Like it was for South Boston Speedway’s season-opener, two NASCAR Whelen All American Series national champions split wins in Saturday’s twin 75-lap NASCAR Late Model Stock Car Division races at South Boston Speedway.
This time it was a different combination.
Defending national champion Philip Morris of Ruckervsille and former national champion Peyton Sellers of Danville split the wins, with Morris gaining his second win of the season at South Boston Speedway and Sellers earning his first victory of the season.
Morris won the first of the day’s two 75-lap Late Model Stock Car Division races, taking the lead from Trey Crews of Halifax on the 12th lap and holding on the rest of the way.
The defending national champion said his car was loose throughout the race.
“At the beginning of the race, I was figuring I was going to be hanging on for 75 laps,” Morris said.
“I found I was quicker than they were, and everybody else was free. I guess mine wasn’t as bad as most cars.”
Sellers finished second, 1.407-seconds back, with Crews finishing third, former NASCAR national champion Lee Pulliam of Alton finishing fourth and Mike Looney of Catawba rounding out the top five finishers.
Sellers won the second 75-lapper, edging Austin Thaxton of Clarksville by 1.090-second in a six-lap dash to the finish that followed the race’s third caution period.
The second-place finish by Thaxton was his best finish of the early season, and he earned it the hard way, winning a tough battle with Crews over the final three laps.
Crews finished third with Thomas Scott of Efland, North Carolina, finishing fourth and Mike Jones of South Boston rounding out the top five finishers.
“It’s nice to get a win under our belts this early in the season,” Sellers remarked.
“I saw Philip win last week, and saw Lee (Pulliam) win. I didn’t want that to happen much more. I didn’t want to keep playing second fiddle to them.”
Sellers said rubber laid down on the track by the cars competing in the NASCAR Whelen Modified Tour race that was run just prior to the second race, being different from the tires the Late Model Stock Cars race on, gave the race a different twist.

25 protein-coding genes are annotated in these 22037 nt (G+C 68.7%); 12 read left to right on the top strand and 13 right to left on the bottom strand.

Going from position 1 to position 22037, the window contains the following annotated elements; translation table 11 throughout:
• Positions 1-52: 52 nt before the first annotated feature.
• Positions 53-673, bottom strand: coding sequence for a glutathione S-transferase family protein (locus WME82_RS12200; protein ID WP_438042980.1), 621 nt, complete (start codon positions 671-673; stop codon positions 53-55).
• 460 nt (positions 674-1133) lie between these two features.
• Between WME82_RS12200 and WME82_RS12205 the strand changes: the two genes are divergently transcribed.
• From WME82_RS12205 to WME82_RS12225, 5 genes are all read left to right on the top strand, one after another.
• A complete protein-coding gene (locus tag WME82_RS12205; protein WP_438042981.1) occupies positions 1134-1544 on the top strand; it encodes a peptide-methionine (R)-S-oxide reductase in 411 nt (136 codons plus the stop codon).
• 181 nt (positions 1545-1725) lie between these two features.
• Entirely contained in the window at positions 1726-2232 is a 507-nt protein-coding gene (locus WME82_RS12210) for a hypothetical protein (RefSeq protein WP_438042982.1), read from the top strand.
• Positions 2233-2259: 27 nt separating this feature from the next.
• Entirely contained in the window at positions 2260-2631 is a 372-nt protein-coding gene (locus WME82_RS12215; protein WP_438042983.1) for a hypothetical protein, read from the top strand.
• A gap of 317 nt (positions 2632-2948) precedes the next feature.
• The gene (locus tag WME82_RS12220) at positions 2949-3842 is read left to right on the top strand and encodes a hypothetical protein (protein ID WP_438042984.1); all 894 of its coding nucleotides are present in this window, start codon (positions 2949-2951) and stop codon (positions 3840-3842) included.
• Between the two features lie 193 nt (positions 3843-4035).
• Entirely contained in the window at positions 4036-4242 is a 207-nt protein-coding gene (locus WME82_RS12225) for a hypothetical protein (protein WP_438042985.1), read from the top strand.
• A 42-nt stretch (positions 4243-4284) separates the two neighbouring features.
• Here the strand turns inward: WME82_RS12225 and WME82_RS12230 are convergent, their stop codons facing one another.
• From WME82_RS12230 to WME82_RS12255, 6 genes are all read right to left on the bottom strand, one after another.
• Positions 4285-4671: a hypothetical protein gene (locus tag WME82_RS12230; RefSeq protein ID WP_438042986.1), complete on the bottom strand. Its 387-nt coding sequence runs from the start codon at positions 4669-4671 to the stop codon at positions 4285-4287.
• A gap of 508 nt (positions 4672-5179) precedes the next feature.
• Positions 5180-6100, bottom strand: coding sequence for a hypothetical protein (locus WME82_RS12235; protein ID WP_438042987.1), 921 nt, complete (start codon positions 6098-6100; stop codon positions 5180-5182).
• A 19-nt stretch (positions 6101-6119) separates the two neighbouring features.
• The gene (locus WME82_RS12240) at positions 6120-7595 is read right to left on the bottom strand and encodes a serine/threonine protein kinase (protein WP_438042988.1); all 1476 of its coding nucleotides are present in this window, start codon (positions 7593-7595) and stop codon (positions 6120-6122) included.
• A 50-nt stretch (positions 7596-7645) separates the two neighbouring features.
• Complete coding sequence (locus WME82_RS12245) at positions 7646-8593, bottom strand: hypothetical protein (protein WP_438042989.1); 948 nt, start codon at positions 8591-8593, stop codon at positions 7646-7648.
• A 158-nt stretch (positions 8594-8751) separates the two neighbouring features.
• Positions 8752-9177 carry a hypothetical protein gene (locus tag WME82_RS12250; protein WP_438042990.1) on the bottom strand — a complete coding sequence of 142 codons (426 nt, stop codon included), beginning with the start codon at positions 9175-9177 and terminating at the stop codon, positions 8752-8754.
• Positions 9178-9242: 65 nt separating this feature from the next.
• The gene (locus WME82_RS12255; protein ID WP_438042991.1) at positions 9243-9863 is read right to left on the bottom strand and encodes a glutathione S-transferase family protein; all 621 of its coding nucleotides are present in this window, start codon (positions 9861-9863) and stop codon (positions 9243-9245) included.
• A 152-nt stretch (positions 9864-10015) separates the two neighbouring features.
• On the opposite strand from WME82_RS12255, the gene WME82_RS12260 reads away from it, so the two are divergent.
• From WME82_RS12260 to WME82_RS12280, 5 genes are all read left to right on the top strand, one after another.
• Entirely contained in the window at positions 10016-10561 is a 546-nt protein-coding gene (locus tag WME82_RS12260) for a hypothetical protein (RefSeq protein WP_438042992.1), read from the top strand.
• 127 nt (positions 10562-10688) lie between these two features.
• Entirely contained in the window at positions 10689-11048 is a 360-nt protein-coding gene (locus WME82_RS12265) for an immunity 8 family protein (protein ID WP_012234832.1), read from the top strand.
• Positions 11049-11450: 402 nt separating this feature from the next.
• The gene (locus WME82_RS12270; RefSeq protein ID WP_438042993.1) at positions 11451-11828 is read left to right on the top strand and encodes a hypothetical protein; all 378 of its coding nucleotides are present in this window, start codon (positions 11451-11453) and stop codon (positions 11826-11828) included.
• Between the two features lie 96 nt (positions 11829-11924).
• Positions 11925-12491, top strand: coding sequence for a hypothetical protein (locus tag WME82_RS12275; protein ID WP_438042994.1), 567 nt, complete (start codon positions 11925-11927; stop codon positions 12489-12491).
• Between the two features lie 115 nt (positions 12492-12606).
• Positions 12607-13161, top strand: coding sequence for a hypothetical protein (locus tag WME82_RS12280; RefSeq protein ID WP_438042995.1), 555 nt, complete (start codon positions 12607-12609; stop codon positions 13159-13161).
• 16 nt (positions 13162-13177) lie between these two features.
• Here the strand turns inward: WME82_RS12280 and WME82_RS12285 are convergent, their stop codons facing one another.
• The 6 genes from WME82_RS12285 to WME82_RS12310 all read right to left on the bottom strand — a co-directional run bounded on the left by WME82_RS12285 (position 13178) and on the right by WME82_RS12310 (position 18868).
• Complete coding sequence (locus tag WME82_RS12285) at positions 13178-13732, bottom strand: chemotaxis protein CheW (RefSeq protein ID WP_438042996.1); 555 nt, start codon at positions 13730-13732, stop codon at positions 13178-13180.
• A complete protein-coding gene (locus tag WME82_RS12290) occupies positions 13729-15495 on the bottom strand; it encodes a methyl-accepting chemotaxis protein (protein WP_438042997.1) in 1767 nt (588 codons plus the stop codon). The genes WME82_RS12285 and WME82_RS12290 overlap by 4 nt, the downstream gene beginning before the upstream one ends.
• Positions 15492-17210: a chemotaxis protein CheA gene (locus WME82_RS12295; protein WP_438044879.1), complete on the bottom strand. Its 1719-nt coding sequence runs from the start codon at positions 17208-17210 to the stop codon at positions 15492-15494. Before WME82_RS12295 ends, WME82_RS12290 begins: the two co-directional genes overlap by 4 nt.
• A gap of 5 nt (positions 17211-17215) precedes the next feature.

“The Modifieds definitely threw a different element into the track today,” he pointed out.
“I think on the gripped up track we still had a good car.”
Sellers’ win was a tough one, as he had to outlast Thaxton, Crews and Scott after the final restart.
“I jumped the restart,” Sellers said.
“I didn’t jump it badly. I went to the throttle and it stuck. I knew I had to get out of that hole. All of those guys were racing hard back there. It was a dogfight.”
The last restart came after a hard-fought battle between Pulliam and Morris for second place ended with Morris’ car crashing into the third turn wall on lap 70.
Contact between the two drivers started in the second turn. More contact between the cars ensued, and Morris’ spun and crashed in the third turn.
Later, with the cars sitting idle on the track behind the pace car under red flag conditions while track crews cleaned up debris in the third turn, Morris’ car builder, Forrest Reynolds, ran onto the track and attempted to reach inside of Pulliam’s car on the passenger side. Pulliam quickly hit the gas, sending Reynolds tumbling to the asphalt.
Track NASCAR officials quickly escorted Reynolds out of the track. When the race was restarted, track NASCAR officials sent Pulliam to the rear of the lead-lap cars as a penalty for contact resulting in a caution. Pulliam was credited with a 10th-place finish in the nightcap.